After winning the Offshore Energy Best Innovation Award 2017, it seems like nothing can stop Next Ocean. With the Wave Predictor, Next Ocean offers an alternative to the statistical approach normally used for determining offshore operation workability limits. Their wave predicting technology uses raw radar data to predict a ship’s motions minutes in advance, resulting in lower cost, better use of assets and improved safety during offshore operations.
A few weeks ago, I sat down with Karel Roozen, Business Developer of Next Ocean, to talk about the first year of their business. They moved into their first office at Buccaneer Delft, slam bang in the middle of everything offshore and energy related, succesfully applied for several subsidies, hired their first employee and signed a contract with their launching customer.
Next Ocean’s Wave Predictor is based on the PhD research project of your business partner Peter Naaijen, how did you and Peter turn the research project into a startup and how did you get involved?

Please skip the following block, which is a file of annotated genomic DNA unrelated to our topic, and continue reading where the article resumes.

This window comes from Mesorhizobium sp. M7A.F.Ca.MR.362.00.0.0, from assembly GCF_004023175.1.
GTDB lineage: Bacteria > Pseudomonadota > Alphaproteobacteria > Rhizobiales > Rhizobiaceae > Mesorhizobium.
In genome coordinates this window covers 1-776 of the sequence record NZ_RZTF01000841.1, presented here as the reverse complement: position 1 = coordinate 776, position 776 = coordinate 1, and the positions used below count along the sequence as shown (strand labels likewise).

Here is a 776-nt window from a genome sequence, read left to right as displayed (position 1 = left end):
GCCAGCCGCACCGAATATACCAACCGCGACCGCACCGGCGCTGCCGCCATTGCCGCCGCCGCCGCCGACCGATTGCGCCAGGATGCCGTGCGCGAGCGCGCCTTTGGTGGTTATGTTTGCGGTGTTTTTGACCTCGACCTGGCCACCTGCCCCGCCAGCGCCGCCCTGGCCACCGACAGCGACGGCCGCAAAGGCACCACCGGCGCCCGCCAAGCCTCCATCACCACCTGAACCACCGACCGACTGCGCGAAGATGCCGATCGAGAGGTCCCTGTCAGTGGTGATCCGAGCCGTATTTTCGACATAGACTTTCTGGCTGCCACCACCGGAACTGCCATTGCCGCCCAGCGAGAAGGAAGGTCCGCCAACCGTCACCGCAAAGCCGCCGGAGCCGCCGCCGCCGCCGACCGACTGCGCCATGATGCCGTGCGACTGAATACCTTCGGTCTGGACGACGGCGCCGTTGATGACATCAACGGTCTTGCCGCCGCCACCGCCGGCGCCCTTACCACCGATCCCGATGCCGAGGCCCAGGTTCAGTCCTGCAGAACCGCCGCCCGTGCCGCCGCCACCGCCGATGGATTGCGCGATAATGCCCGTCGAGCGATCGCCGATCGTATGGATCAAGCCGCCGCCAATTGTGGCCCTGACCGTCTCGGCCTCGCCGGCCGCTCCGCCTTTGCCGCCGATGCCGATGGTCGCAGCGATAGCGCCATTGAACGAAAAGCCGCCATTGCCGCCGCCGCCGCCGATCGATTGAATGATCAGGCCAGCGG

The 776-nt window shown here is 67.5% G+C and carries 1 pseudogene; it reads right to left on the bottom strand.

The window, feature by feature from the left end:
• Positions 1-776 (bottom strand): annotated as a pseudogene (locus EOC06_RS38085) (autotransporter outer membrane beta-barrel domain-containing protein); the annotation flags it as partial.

Peter and I have known each other for quite some time. During my studies at TU Delft I followed a course taught by Peter and he was part of my thesis committee when I was writing my thesis at Royal HaskoningDHV & Deltares. During the graduation party of a fellow student, Peter and I bumped into each other and got to talking about his research and his plans to use the results for a startup. I had just taken part in the YES!Delft program ‘Ready to startup’ with another startup. After completing this program the startup virus caught me and together with Peter I founded Next Ocean. We enrolled in the YES!Delft LaunchLab – Port Innovation Lab program, where we learned the importance of getting out of the building, talk to your customer and learn to listen. This was especially important for Next Ocean, since our technology is more a technology push than technology pull, we needed to learn how to present our predictions to our end-users in such a way that they get the most value out of this information. Since safety and risk factors are such a big part of the offshore industry, a certain amount of risk is normally seen as part of the deal and pre-calculated into project projections and preparations. People find it hard to believe that there are actual solutions to make offshore operations safer, quicker and cheaper.